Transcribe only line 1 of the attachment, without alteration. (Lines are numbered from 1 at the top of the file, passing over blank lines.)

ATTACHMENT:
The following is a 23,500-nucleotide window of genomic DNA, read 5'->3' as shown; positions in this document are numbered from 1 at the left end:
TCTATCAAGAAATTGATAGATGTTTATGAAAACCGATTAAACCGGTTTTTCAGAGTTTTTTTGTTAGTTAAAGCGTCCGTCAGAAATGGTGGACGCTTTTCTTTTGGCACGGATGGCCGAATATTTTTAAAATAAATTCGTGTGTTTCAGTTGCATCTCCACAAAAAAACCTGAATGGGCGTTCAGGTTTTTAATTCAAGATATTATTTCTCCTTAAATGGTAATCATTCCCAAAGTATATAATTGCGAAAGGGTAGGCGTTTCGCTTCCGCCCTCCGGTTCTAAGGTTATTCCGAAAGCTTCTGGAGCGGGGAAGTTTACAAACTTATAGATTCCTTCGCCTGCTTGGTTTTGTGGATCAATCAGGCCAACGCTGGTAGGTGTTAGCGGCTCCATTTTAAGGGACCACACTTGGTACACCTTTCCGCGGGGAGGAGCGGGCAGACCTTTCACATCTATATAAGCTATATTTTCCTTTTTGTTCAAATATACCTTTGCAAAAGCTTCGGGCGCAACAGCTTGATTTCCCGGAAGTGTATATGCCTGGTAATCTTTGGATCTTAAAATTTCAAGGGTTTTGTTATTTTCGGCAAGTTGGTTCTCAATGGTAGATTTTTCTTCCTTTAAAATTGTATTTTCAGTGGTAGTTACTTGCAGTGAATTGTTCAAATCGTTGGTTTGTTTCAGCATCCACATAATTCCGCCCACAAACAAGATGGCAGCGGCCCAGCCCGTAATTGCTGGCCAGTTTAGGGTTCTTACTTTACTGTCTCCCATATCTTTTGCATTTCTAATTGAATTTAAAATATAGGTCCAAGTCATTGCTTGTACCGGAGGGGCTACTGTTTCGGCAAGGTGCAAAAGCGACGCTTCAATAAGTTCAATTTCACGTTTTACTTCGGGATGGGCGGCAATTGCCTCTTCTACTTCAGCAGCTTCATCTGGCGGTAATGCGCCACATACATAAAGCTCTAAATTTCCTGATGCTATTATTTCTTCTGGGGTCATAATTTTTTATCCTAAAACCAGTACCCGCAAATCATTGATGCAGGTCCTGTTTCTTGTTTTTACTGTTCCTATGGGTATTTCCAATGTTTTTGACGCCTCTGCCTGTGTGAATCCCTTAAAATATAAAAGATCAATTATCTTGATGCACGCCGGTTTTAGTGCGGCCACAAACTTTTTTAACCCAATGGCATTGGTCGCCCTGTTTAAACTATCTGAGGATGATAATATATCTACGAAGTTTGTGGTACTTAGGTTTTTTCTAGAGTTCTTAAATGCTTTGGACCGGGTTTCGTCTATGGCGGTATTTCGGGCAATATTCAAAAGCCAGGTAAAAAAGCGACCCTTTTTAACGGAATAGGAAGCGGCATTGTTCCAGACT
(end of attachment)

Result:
The following is a 23,500-nucleotide window of genomic DNA, read 5'->3' as shown; positions in this document are numbered from 1 at the left end: